When the POST finishes, this is when it initializes the boot files on the hard drive. NOW is when you want to do this, just as Windows XP's boot begins. Too late and you will miss the chance to invoke the boot menu. If you miss it, you will need to restart and try again. There are several options on the boot menu, but Safe mode works for most troubleshooting. Some may find the "Safe mode with command prompt" useful if the user interface (GUI) is damaged preventing access.

If you can boot a system normally and wish to force a Safe mode boot, you can do this through the system configuration utility. Click start/run, type msconfig and click ok. Go to the boot.ini tab and enable the /safeboot option. Click apply/ok and restart when prompted. This will force the safe mode boot without further intervention on the part of the user by adding /safeboot to the load section of boot.ini. To start the system normally, you will need to either reverse these steps or manually edit boot.ini to remove this section.

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Taking Ownership:

Sometimes, in order to get access to a folder, you need to "take ownership" of it. To do this, you must be using an administrator account, or an account that has either a higher level of privileges or privileges equal to the account currently in control of the folder. First, you must be able to access the security tab of the folder properties. For the security tab to appear in a WindowsXP Pro system, you must disable simple file sharing in the control panel/folder options/view tab, it's at the bottom of the advanced settings. For a WindowsXP Home system, you must restart in safe mode and logon as administrator.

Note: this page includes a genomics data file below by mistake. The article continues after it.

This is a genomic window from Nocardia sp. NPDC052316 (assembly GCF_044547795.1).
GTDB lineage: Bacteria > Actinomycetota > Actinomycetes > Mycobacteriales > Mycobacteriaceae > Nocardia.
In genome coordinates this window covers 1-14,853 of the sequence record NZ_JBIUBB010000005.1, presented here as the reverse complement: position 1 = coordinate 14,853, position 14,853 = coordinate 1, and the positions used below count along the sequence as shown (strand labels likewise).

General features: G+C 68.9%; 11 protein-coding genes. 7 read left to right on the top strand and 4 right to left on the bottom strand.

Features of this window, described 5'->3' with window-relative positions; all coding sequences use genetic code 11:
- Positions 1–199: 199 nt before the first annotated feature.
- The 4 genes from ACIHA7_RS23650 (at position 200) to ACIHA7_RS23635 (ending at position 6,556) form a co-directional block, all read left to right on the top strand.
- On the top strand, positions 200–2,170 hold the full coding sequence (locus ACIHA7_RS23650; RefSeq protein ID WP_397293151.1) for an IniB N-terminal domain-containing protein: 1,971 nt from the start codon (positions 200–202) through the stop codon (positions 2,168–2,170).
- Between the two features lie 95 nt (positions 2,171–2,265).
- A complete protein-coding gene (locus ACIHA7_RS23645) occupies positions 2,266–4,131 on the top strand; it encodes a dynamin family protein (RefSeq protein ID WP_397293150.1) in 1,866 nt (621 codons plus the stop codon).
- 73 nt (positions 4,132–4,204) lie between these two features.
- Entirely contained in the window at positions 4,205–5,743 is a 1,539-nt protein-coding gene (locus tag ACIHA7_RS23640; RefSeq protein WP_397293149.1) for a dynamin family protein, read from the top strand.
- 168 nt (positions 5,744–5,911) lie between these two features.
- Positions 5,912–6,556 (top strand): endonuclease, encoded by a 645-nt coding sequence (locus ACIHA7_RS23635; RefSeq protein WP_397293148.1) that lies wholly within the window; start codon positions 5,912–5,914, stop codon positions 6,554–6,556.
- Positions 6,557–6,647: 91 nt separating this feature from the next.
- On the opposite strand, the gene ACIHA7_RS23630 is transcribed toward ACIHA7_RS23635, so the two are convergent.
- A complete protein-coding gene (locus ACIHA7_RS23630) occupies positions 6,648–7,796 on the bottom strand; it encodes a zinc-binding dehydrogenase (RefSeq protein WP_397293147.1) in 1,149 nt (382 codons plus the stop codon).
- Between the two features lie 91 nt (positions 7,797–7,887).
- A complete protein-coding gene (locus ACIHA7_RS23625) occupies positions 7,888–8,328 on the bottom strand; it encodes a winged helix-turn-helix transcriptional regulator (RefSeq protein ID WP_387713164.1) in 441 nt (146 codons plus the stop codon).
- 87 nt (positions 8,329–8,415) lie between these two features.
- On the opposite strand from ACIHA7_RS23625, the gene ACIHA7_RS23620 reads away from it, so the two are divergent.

Right-click the folder, select properties. Go to the security tab and click advanced. You can take control of the folders on the owner tab by clicking on your user account, then click apply/ok. Note also that these sorts of permissions are only available when using the NTFS file system, they are not supported in FAT or FAT32. More details here:

HOW TO: Take Ownership of a File or Folder in Windows XP [Q308421]

An additional note for WindowsXP Pro users: This procedure will not help you recover data if the files are encrypted. All you will be able to do is delete them. To recover encrypted files you will need the original encryption certificate or a Recovery Agent from the installation under which they were encrypted. Without one of these, the files are not recoverable.

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Removing a trojan file

Follow these "relatively" simple removal steps to remove a randomly named trojan (virus) file:

Restart in Safe mode by hitting F8 as Windows first begins to load on boot. Logon as administrator.

Start/search/files and folders, look for <trojan_filename> and delete it wherever it is found. If it is not found, your antivirus software is doing its job in that it removed the offending file. The problem here is that many of these programs do not remove the startup references that the nasties were using. Click start/run, type regedit and click ok. Expand the plus (+) signs to these keys, one at a time:

HKEY_LOCAL_MACHINE\SOFTWARE\Microsoft\Shared Tools\MSConfig\startupreg

Click on the key, then look in the right hand pane for the string or strings that load that file. Delete just those strings from the right pane that contain the reference. Do not delete other strings or the keys from the left pane. Close the registry editor when completed, make sure you check all strings.

Restart the system normally. Update your Antivirus software, run a full system scan.

If all seems to be clean, go to the Control Panel/System/System Restore tab. Check the box to "Turn off system restore on all drives". Click apply/ok. This will remove all restore points, however you don't want them back as some or all of them will contain the virus depending upon how recently you got infected. Restart System Restore and immediately create a new point.

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This page was last updated on Saturday, September 08, 2007.